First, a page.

Day 2 started with an excellent keynote by Dave White (Uni. of Oxford) who talked about the transition of co-digital to the post-digital. Through a diagram, based on David McCandless’ “Hierarchy of Digital Distractions“, he introduced the different types of users involved as pioneers (building new stuff); players (networkers who influence the evolution of tech); pragmatists (want to know what tech is for and how to use it correctly) and phollowers (don’t experiment, use normalised tech). This made me think about what category I, as a Learning Technologist, would fall into… I wouldn’t class myself as a ‘player‘ although certainly our role involves presenting at conferences and networking. I don’t think I totally fit in the ‘pragmatist’ category either as I show people tech and advise on how it could be used, usually in response to lecturers approaching me with an idea for enhancing their teaching. Dave concluded that the players and pragmatists need to talk to each other – I would argue Learning Technologists, and other support staff involved with e-learning, make up a missing layer between players and pragmatists and actually are the ‘conversation‘. I’d be interested to hear what others think…
‘Discovery Learning with Web 2.0 Technology‘ (Rhian Pole, Swansea Metropolitan University) presented the e-Tutor Project, comparing using a Social Learning Environment (SLE) made up of Ning, MindMeister (mindmap) and Google to the University’s VLE (Blackboard) with 26 students on a ‘Personal Computer and Internet Technologies’ module. The module was structured through the mindmap with links to the web. Students liked having a customisable personal page and map to organise resources (they preferred this to the VLE) and the fact they could use it for other areas of their lives. In fact, because they like the social features, productivity increased. There is an emphasis on research in this module and Google was used to create customised search strings to the map. This was found to impede the learners, however, as they were not searching themselves. Rhian concluded that this set-up improved the learning, allowing the tutor to review each student’s progress. The tutor role was crucial in guiding the students.
Geraldine Jones (Uni. of Bath) introduced me to ‘Voicethread‘, which she used successfully with her students to facilitate peer-assessment (Peer Assessment in a Web 2.0 World: Revisiting the ‘Big Ideas‘). In short, Voicethread allows you to create, share and discuss digital stories. I’ve had a very quick play and it looks impressive – expect a dedicated post on it later!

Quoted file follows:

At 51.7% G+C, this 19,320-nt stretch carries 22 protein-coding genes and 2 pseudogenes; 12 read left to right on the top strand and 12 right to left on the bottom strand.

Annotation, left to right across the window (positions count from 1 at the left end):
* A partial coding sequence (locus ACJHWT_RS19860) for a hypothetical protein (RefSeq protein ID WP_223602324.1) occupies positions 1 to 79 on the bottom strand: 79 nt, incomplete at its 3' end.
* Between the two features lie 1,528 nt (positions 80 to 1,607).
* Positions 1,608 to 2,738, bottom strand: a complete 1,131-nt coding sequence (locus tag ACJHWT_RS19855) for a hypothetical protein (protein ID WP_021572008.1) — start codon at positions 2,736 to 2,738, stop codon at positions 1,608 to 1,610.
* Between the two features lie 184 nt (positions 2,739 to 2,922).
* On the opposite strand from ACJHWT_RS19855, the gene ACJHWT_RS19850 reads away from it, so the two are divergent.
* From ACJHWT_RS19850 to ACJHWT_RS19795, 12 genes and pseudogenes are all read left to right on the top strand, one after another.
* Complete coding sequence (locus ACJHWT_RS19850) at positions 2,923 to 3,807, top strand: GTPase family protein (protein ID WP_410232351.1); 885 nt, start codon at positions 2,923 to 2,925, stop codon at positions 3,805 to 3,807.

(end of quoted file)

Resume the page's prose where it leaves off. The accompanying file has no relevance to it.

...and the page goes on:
Back on chairing duties in the afternoon for the ‘Handhelds/e-Books’ stream. Lee Bryant (City of Bristol College) described how the quality of research was lifted through students using ebooks (eBooks for HE in FE students). This was followed by a presentation by Udo Bleimann (University of Applied Sciences, Darmstadt, Germany) comparing different types of eBook Readers (eBook Readers in Academic Personal Knowledge Management) – Sony’s got a good review due to it not having to be recharged for a couple of weeks although, due to cost, the conclusion was that these would be ideal for researchers/ Phd students.
The final presentation in this strand (Using Flip Camcorders to Support Learning in Large Classes) was by Laura Taylor and Elisabeth Dunne (Uni. of Exeter) who described using flip cameras with large classes of students who spoke different languages. The students were divided into groups and the cameras used to record ice-breaker videos. These were then reviewed by each other and content revised. Students loved using the cameras and this was reflected in the numbers attending the classes. As this was a group project, students didn’t want to let other members of their group down so felt that they had to be there and make a good contribution. However, logistical issues such as recharging camera batteries and converting the videos to flv, were very time-consuming…
The conference ended with a plenary session with Steve Wheeler, Dave White, Josie Fraser and Thomas Fischer. I won a wireless mose in the prize draw – a great way to end a very enjoyable conference!
Photos of PeLC10 by Dawn Wheeler. (Creative Commons Attribution 2.0 Generic license)